American-Style Derivatives: Valuation and Computation

By Jackson, James | Journal of Risk and Insurance, December 2009 | Go to article overview

American-Style Derivatives: Valuation and Computation


Jackson, James, Journal of Risk and Insurance


American-Style Derivatives: Valuation and Computation, by Jerome Detemple, 2006, Chapman & Hall/CRC, Boca Raton, FL, pp. 248. ISBN: 978-1584885672

In his book American-Style Derivatives: Valuation and Computation, Jerome Detemple presents the subject areas of financial engineering and investment finance with "an extensive treatment of the theoretical and computational aspects of derivative securities pricing" (p. 1). While the author provides the reader with a comprehensive discussion of background theories and a review of the literature on derivative securities in general, the main focus of the text is on pricing and valuation of American-style derivative securities.

Financial engineers and finance professionals who are considering reading AmericanStyle Derivatives should be advised that Detemple has written a relatively short but rigorous book that is targeted toward readers who want to know how to price complex American-style derivative securities at an advanced level. While each chapter of the book offers background information and theories necessary to understand derivatives pricing theory and different option pricing models, most of the computational material is only accessible to readers who have mastered an advanced level of mathematical training. Further, the book concentrates on reviewing and expanding the discussion of the history and pricing of American-style derivatives rather than strategies for the use of derivative securities. Lastly, each chapter contains a wellorganized appendix that provides mathematical proofs of each equation featured in the book. However, each chapter is also packed with so many formulas, theories, lemmas, corollaries, and propositions that even an advanced student or professional may need to take pause and may consider searching for a more simple explanation of the concepts elsewhere.

For those readers seeking condensed background information on the development of the theory and computational aspects of derivative securities pricing, perhaps the most useful chapter of American-Style Derivatives is the introductory chapter, in this chapter, Detemple explains his approach to explaining derivative security pricing, in general, and its relation to recent improvements in computational methods used in American-style derivative pricing. The author surveys the history of option contracts use and discusses important milestones along the way to the current understanding of option pricing theory. From the early work of Bachelier (1900) that modeled the random behavior of asset prices to the more recent work of Black, Scholes, and Merton (Black and Scholes, 1973; Merton, 1973) (p. 2) and their development of modern option pricing theory, Detemple explains the development of derivative pricing theory in chronological order and in the order of significance to the field of finance.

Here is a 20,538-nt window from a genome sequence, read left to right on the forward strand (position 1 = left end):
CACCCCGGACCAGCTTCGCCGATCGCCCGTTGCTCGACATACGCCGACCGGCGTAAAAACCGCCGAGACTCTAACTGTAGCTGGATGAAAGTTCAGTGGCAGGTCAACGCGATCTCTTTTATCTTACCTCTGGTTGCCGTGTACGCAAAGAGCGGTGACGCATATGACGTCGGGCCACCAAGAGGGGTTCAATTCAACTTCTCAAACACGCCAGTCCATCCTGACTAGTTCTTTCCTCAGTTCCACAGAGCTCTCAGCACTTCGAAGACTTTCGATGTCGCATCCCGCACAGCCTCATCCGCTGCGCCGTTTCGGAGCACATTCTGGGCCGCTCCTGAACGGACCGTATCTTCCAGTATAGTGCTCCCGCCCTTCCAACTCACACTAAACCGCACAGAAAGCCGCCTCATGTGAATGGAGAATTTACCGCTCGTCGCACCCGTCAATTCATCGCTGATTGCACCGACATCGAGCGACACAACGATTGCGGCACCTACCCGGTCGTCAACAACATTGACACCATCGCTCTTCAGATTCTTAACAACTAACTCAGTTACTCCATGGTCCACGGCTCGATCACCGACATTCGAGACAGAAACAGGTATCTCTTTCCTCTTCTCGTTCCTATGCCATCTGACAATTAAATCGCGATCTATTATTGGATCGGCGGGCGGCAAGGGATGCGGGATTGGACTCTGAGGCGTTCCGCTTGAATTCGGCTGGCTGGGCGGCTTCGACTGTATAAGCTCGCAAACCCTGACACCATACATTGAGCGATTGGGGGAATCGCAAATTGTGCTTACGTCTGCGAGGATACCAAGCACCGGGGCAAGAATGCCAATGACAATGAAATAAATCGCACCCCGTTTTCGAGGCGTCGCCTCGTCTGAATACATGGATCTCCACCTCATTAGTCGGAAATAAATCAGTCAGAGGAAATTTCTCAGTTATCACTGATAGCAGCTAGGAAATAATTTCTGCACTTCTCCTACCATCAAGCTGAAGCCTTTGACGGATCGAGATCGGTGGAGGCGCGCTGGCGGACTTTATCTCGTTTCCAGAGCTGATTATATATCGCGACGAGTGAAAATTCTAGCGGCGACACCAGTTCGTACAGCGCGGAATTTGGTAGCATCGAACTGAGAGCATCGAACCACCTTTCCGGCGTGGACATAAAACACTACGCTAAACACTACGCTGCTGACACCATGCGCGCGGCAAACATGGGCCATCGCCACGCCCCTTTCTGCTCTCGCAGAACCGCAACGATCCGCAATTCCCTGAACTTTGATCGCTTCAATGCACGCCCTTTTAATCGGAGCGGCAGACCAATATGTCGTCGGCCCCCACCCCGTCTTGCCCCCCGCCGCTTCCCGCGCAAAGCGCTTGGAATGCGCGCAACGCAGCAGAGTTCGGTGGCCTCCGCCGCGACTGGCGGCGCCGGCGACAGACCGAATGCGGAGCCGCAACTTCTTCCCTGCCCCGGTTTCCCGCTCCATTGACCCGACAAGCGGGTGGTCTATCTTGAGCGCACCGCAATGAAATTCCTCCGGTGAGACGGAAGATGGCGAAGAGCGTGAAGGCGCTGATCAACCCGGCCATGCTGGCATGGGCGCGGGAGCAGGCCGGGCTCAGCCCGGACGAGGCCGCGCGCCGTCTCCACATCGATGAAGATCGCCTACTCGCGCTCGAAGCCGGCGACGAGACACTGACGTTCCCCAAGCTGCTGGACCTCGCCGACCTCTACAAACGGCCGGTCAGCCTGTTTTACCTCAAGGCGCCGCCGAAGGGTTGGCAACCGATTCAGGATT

From this foundation, Detemple continues his treatment of derivative securities' pricing methods by first reviewing the valuation methods of European-style contingent claims in Chapter 2 (p. 7), followed by an explanation and extension of the pricing of American-style derivatives based on the Ito price process and the general Brownian motion framework in Chapter 3 (p. 37). Chapter 4 is a discussion of plain-vanilla options, as well as more exotic options such as the floating strike price Asian option (p. 55), while Chapter 5 provides further explanation of the valuation of exotic options such as American-style barrier and capped option contracts using the Black-Scholes method (p. 85).

In Chapter 6, Detemple provides an examination of the concepts and pricing of multiple asset options, which include max-options, min-options, and spread-options (p. 107). Chapter 7 introduces the reader to the valuation of American- and Europeanstyle occupation time derivatives, which are valued based on the amount of time the underlying asset remains in a defined price range (p. 155). Finally, Chapter 8 provides an overview and explanation of the most recent developments in the numerical methods used to price and value American-style option agreements. …

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